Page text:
Today's problems with credit card fraud, Wakefield explained, stem from the fact that “the 900,000 pumps in the U.S. all have a lock and a place to insert the key. But most keys are the same, and there a lot of keys floating around out there. It’s fairly easy to get a key, open the door, and install a bug to the components, which are connected by ribbon cables.”
The bugs can then store customer information, which the thieves can retrieve later by reopening the dispenser or via wireless access. “The typical larger service station’s night clerk probably won't pay too much attention to what’s happening at the pumps, and it only takes a minute to open up the dispenser and put in a bug.” To combat fraud, however, last November VeriFone unveiled Secure PumpPay as its PCI-approved solution.
Wakefield said the fines for noncompliance should worry petroleum retailers, but it shouldn’t be their only concern. Losing valuable customer information would be a public relations nightmare for any marketer.
“In smaller communities where people tend to visit the local gas station, and that station is owned by a local retailer who is part of the community,” Wakefield said, “losing credit card information through lax security could jeopardize relationships with local customers and significantly impact the retailer and the business.”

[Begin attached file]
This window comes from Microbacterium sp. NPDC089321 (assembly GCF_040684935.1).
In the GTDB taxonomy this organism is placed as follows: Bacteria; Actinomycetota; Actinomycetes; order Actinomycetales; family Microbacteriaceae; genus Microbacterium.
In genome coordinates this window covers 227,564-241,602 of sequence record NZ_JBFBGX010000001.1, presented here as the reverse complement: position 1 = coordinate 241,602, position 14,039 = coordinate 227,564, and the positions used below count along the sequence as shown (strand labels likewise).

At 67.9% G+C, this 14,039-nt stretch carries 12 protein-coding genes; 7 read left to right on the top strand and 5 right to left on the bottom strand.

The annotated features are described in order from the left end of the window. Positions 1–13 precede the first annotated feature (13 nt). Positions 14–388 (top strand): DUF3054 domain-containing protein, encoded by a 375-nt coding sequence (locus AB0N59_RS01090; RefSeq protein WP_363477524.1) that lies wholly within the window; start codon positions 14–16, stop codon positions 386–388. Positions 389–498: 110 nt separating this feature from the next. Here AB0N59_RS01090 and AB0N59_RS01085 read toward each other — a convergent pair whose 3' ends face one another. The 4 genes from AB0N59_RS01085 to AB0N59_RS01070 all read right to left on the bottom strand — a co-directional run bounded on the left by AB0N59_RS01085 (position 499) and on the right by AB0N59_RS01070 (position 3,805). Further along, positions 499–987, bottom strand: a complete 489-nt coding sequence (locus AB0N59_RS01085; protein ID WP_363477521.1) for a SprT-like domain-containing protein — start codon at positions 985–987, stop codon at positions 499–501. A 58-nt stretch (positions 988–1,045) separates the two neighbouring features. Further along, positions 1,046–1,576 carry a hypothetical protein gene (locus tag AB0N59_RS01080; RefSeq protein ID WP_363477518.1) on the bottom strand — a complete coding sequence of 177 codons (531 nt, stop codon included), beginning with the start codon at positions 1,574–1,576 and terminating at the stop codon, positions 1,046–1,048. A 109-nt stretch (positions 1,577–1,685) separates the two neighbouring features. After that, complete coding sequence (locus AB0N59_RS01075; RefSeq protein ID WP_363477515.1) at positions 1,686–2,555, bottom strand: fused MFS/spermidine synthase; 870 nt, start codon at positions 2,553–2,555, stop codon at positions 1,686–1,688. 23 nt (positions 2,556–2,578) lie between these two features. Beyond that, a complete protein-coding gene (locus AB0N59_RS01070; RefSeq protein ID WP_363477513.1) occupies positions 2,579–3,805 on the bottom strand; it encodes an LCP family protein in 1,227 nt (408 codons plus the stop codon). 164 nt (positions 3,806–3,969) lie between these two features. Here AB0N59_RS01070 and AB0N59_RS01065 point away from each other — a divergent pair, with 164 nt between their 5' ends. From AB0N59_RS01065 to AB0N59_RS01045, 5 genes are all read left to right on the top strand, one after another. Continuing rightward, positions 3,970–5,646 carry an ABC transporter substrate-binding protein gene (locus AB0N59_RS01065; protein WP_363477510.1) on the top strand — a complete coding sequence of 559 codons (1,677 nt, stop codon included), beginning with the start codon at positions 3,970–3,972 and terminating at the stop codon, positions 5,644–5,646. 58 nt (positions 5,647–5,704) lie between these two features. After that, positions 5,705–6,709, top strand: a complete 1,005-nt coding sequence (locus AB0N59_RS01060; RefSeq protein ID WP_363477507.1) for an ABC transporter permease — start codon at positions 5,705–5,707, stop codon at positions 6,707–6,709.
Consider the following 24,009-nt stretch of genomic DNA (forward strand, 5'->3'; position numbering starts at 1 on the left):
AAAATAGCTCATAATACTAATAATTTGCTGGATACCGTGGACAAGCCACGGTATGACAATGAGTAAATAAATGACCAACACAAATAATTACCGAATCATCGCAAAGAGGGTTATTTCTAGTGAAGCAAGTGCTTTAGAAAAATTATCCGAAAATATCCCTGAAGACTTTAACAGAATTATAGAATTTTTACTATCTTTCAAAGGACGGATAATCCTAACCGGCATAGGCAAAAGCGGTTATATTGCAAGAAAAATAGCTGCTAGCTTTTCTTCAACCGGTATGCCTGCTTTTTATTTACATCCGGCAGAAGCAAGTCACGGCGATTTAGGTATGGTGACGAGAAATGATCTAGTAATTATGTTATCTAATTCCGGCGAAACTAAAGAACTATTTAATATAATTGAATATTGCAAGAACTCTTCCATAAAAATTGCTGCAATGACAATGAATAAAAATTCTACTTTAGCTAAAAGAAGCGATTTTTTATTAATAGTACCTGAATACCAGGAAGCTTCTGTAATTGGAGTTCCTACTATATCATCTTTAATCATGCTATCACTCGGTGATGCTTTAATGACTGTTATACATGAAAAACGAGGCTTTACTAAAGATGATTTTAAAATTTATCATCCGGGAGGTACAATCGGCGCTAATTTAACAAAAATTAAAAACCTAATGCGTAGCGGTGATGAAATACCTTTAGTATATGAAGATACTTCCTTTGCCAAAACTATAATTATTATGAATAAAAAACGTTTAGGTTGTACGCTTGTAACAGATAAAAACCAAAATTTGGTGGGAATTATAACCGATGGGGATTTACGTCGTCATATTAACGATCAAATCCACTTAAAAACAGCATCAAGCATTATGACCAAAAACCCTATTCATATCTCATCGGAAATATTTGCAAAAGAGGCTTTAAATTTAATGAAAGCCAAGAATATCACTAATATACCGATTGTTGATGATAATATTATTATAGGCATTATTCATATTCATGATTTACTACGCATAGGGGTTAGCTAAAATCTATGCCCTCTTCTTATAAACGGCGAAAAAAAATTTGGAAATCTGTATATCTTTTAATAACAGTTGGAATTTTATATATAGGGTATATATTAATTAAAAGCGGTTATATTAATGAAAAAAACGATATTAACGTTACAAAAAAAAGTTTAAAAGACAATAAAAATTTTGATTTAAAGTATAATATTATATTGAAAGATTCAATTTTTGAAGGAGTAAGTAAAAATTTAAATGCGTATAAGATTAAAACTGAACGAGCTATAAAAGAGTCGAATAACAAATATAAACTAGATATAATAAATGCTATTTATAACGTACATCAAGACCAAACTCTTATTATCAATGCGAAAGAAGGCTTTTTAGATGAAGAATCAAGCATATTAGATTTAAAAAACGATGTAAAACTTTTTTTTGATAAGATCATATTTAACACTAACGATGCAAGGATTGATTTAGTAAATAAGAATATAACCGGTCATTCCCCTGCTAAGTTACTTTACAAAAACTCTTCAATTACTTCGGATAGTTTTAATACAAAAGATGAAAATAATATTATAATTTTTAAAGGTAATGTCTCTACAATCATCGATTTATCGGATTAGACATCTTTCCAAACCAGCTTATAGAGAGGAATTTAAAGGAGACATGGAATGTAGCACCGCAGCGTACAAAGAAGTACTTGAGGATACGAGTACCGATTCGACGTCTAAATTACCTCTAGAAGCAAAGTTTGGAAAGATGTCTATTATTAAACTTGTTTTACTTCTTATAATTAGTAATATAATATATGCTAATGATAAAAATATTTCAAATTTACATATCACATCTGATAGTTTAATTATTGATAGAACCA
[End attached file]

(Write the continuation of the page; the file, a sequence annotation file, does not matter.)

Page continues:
In fact, U.S. fuel retailers in general face more security challenges than their counterparts around the world. “Criminals are going to the U.S. where retailers are bigger and there's more data to steal and profit from,” he said. “Also, European gas stations are much smaller and have good data security standards. And of course, in many countries customers still don’t pump their own gas.”
The bottom line for retailers is that PCI compliance is all about protecting their brands and their customers. “To do that, you need to put in a complete solution that meets PCI and TDES requirements,” Wakefield said. “Although TDES doesn’t stop fraud at the pump, it’s almost impossible to decipher a PIN that’s been encrypted three times.”
Although existing PCI requirements might be fine-tuned, especially for larger retailers, he advised, “Don’t wait to get compliant. If you’re a retailer, you need to assume you’re under attack by thieves. Incidents have increased dramatically over the last quarter. Before, criminals had to enter your store with a gun. Now they can just pretend to pump gas and then stick a skimmer inside to hack into data. They’re not just dumb guys wearing masks.”
Photo courtesy Gilbarco Veeder-Root